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Law Students Meet With Summers

University President LAWRENCE H. SUMMERS answers questions from law school students yesterday.
University President LAWRENCE H. SUMMERS answers questions from law school students yesterday.
By Lauren A.E. Schuker, Crimson Staff Writer

Students at Harvard Law School (HLS) accused University President Lawrence H. Summers of ignoring student input in the school’s dean search at a meeting attended by more than 200 people last night.

The meeting marked the first time Summers has talked publicly with students about the dean search, which began shortly after HLS Dean Robert C. Clark announced his resignation last November.

Students said they hope that when Clark leaves his Griswold Hall office at the end of June, his successor will be more concerned with the quality of student life and recruiting faculty and students with diverse backgrounds.

Summers stressed that finding someone to keep HLS “an exciting place intellectually and professionally” is his top priority.

“The new dean will be a leader who can provide a vision for legal education at a time when the legal profession is changing in so many different ways,” he said.

Members of Diversity in Education: Action Now! (DEAN), a recently-formed activist group, called on Summers to appoint a dean who supports affirmative action and diversity at HLS.

The group also organized a rally on the steps of Austin Hall before the meeting.

At the rally, students criticized the administration’s response to racial tensions at the Law School before a group of more than 60 students—including members of the Black Law Students Association, Lamda and the Hispanic Law Students Association. Speakers called for the hiring and recruiting of more professors of color.

One participant also said HLS students who are mothers should receive more support, asking administrators to reevaluate daycare options.

The meeting opened with the presentation of a petition, signed by more than 250 students, requesting that Summers consult students on the dean search.

Students told Summers that administrators at the Law School have not adequately responded to their concerns about gender, law and class.

Administrators value alums’ concerns far more than those of current students, they said, stressing that the new dean should focus on improving the quality of student life.

“I have found that alumni do not reflect fondly on their time at the Law School,” said one HLS student who said he helps with alumni telethons. “I want a dean who will focus on student atmosphere—and what we can do to make student life here more enjoyable.”

Other students decried what they said was a lack of representation with the faculty and criticized Clark for not fulfilling his role as an advocate for students.

“It seems like fundraising is Clark’s priority, but as a result he is always off with alumni and is never around to listen to student concerns,” one student said.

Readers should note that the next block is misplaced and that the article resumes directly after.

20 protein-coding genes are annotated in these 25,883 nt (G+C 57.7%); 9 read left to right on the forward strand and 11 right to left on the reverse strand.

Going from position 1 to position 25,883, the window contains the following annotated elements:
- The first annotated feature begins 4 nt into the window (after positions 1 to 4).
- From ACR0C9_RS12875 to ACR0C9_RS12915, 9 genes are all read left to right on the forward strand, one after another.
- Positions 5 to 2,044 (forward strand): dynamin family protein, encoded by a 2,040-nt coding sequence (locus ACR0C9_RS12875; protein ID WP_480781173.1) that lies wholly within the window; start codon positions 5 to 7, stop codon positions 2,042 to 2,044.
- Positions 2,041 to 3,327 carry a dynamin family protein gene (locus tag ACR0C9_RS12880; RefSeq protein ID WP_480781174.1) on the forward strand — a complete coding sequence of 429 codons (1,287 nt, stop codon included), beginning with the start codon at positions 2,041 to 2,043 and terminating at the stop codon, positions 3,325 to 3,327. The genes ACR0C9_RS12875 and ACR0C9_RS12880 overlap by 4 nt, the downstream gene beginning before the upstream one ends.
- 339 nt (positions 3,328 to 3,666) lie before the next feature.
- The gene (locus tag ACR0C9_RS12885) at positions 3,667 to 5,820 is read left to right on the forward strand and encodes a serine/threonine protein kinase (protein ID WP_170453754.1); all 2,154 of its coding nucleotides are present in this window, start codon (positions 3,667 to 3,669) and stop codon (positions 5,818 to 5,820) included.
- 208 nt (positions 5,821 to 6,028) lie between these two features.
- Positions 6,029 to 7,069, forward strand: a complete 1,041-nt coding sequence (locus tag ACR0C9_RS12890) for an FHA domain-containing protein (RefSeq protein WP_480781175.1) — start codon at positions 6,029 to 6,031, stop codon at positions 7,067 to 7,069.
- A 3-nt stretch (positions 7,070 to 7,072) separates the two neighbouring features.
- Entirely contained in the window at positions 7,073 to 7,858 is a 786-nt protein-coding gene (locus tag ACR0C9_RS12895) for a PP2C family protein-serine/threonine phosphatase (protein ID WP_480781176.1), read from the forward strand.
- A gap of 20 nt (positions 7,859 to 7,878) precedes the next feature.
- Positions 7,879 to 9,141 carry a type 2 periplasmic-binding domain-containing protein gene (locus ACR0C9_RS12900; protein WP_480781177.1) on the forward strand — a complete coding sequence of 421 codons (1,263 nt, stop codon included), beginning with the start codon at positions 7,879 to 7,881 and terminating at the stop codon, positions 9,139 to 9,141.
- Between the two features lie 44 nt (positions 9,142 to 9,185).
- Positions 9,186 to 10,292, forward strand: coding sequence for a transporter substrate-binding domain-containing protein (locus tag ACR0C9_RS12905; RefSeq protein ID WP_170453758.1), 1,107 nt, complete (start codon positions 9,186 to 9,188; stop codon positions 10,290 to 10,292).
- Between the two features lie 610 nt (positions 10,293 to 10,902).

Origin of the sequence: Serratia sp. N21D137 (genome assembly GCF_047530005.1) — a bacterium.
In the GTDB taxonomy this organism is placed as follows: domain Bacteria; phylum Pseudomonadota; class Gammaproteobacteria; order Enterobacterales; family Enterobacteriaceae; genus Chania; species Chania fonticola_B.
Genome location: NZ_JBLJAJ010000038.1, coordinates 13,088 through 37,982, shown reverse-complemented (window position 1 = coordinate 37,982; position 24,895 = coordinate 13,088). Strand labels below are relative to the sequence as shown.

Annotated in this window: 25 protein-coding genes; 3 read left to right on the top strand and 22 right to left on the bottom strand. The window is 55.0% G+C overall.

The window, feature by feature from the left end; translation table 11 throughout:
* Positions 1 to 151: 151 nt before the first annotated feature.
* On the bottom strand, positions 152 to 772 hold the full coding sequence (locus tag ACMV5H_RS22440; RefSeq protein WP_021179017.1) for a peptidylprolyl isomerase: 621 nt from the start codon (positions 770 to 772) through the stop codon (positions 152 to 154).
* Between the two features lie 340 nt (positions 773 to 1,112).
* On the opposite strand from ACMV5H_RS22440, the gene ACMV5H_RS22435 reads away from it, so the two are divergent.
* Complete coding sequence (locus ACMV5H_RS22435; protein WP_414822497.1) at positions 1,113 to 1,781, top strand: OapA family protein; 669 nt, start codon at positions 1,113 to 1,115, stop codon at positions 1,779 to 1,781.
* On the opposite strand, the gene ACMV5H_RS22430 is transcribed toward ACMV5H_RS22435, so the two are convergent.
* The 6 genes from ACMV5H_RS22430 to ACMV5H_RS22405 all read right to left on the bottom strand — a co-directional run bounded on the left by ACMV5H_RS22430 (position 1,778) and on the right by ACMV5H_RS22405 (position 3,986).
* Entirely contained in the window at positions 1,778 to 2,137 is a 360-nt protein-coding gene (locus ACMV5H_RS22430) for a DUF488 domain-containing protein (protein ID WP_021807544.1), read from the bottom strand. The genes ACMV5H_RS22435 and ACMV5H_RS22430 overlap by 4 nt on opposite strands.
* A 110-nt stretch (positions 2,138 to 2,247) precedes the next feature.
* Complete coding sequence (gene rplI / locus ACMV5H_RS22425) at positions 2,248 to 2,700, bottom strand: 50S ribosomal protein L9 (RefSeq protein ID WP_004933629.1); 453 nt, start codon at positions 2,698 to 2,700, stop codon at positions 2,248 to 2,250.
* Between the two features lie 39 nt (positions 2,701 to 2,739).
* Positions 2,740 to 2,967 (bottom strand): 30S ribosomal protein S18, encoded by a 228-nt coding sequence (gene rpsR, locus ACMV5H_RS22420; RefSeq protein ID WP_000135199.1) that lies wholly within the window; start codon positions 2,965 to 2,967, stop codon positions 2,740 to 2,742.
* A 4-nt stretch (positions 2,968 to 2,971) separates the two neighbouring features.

“There is a strong sense of alienation and isolation in the student experience here,” said third-year Josh Aronovitch.

Several students said that Clark has fostered an atmosphere that prioritizes corporate law over government work, public service and public interest law. The new dean, they said, should have experience in multiple fields of legal work.

Cathy Hart, a third-year HLS student, told Summers that she hoped the next dean would strive to recruit more mothers and maintain their retention rates at the law school.

When one student encouraged Summers to release a short-list of the HLS dean search finalists to provoke discussion about the qualities most important in choosing Clark’s successor, many in the audience responded with a standing ovation.

“We need someone who is willing to stand up for the students, and be proactive,” third-year Chris Kolovox added.

“Does that include a dean who is willing to resist many of the sentiments applauded here tonight?” Summers responded.

Kolovox added that it was crucial for Summers to make the short list public.

“This is not about the students choosing the dean, but rather them feeling as though they can weigh in on the issue,” he said, “especially at the Law School, where everyone feels like they are smarter than they really are and their opinions are better than anyone else, this could offer a way for discussion to be had, for students to feel like they are being listened to more.”

Another student who spoke at the meeting cited a recent random survey of second and third-year HLS students which he said he conducted along with a student at the Graduate School of Education.

According to the results, he said, 47.5 percent of students said that caring about student concerns should be the most important quality in the new dean. Charisma and courage were close seconds.

Summers chided students for not being more forthcoming with suggestions on the dean search, citing a low volume of e-mail to the address he set up for the purpose of collecting student sentiments.

“Ultimately, this is a choice that is made, not negotiated,” Summers told students. “This is the tradition of most universities. We’ve received much more feedback from faculty than students on this issue, but of course I am happy to discuss the dean search with students in my office hours.”

But Kolovox said after the meeting that many students would be hesitant to e-mail Summers their views.

“I fear that I would not get a response, and even if I did, it would be perfunctory and probably from an aide of Summers,” he said. “It comes across as disingenuous at some level, and does not feel quite right.”

—Staff writer Lauren A.E. Schuker can be reached at

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